Vienna IPA

Dangerous Man is happy to present it’s Vienna IPA!

This amalgamation beer can be broken down into several segments so that we can figure out the intention of each ingredient. Unlike a lot of American IPAs, Dangerous Man’s Vienna IPA has a forward and complex malt bill that interacts and compliments the hops, instead of only bringing the hops forward. We’ll start with the base malt, move to the adjuncts, move to the other adjuncts, and then round this out with the hops.

The base malt of this beer is Vienna malt, which has it’s origins in Vienna, Germany. It is a malt kilned at slightly higher temperatures than pilsner malt giving it a more caramel complexion and imbibes a slightly red hue to the beer. By kilning at a higher temperature, the diastatic power of the malt (the ability of the “diastase” enzymes, alpha and beta amalyase, to break down complex starches into simple sugars in the mash), is lessened, though only slightly. This makes it an excellent malt to make a complete malt bill out of, or just use to strengthen the body, color, or particular flavor qualities of a beer. Vienna malt offers nutty, bready, and slight caramel flavors to beer.

Vienna malt, and lager, has a very complex history that involves several breweries in Germany, Austria, and Denmark, missions to the UK to secure malting techniques, and the great work of Louis Pasteur in the now worldwide principles of vaccination, microbial fermentation, and pasteurization. Anton Dreher used techniques learned and perfected in the UK to produce a lighter kilned malt that created a “bright” color in his lagers. After the isolation of pure-cultured, single-celled yeast was isolated at Carlsberg it began to be used all over Germany, helping to define that regions style and lagers all around the world. Vienna malt and yeast went hand-in-hand to create a very popular lager in its time. Unfortunately, the Vienna lager has fallen in disarray, and is often not produced in the region it hails from, but instead has transferred over Mexico with the immigration of Austrian brewers, and has a strong presence there still. For more information on this subject, read this post, “The Birth of Lager,” by famed beer expert Michael Jackson.

The Adjuncts 

The Vienna IPA also features the adjunct malts of Chateau CaraGold, Flaked Oats, and Golden Naked Oats. The Chateau CaraGold comes from Castle Malting of Belgium. It adds a striking golden color to the beer and emphasizes caramel flavors already present. This malt was used to enhance the color and visual depth of the Vienna IPA, giving it a pleasant appearance, as well as an impressionable malty quality.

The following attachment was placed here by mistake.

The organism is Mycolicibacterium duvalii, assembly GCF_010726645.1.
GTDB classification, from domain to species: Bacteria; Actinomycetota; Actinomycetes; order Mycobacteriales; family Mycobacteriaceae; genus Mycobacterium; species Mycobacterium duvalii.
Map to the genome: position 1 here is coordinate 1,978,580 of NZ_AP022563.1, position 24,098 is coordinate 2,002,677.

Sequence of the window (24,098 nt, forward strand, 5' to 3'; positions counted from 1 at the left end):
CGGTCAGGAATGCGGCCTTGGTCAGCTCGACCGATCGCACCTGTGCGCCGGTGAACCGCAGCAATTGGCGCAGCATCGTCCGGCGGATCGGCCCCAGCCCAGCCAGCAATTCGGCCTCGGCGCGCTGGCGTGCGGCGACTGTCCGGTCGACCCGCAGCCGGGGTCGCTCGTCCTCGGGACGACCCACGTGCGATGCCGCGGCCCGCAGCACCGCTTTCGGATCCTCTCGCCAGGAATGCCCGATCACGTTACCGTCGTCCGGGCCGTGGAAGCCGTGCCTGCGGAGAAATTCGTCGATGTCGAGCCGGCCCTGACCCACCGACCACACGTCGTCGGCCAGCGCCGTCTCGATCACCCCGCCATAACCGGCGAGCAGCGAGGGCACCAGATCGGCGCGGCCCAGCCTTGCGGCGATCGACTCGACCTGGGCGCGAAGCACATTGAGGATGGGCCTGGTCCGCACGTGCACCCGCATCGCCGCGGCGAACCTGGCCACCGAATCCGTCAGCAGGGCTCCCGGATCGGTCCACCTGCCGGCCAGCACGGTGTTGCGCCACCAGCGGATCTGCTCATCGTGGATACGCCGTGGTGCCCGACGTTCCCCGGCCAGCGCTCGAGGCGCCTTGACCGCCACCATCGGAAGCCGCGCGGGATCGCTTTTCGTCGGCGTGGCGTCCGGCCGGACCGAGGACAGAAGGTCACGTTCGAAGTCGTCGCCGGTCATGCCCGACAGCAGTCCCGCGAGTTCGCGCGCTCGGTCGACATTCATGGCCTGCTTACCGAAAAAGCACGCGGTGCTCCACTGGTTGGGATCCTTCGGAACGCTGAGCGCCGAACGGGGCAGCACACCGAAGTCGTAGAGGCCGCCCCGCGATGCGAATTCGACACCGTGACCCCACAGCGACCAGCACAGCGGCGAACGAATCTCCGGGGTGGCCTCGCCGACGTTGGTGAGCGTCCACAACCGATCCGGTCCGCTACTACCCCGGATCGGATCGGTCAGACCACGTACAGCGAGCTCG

Oats, in general, thicken the body of beer and create a creamy draw. Simpson’s golden naked oats act as a dehusked crystal malt that imparts a nutty flavor and thickens up the body of the beer. They are a unique malt and are similar to crystal rye and are often found in porters and stouts, though many American brewers find places for them in their beer. Generally, the golden naked oats are used on the lighter side as an adjunct because their dehusked nature can cause for a sticky and stuck mash, creating many headaches for brewers on brew days.

Okay dokey, part way through.

Grade B Maple Syrup 

Maple syrup was added during the boil of the Vienna IPA. Grade B maple syrup is harvested at the end of the harvest season, is generally located closer to the center of the tree, and has a darker color. It also has less sugary sweetness of typical Grade A maple syrup that we traditionally use for pancakes and every other breakfast food, and instead has a much stronger “maple tree” or “woody” punch. This flavor will blend in with the nutty notes of the Vienna base malt, and the berry and caramel notes from the Chateau CaraGold and Simpsons Golden Naked Oats, creating a beer with a very complex malt character whose subtleties lie in the interaction between grains and sugars.

Hops

We’ve reached the finish line of our Vienna IPA description: hops. This beer utilizes Warrior, Simcoe, Willamette, Crystal, and Chinook at various points in the boil, and some during dry hopping, to create a piney, earthy, and pungent aroma to this beer. These hops were chosen for their specific flavor and aroma qualities to best enhance the woody aspects of this beer.

Dangerous Man’s IPA  has a pronounced hop presence with distinctive earth and pine notes. Supported by a woodsy and woody malt nose, and very rounded draw. Wide, bitter, with a dry finish, this IPA is distinctive to Minnesota’s Midwestern roots and features.

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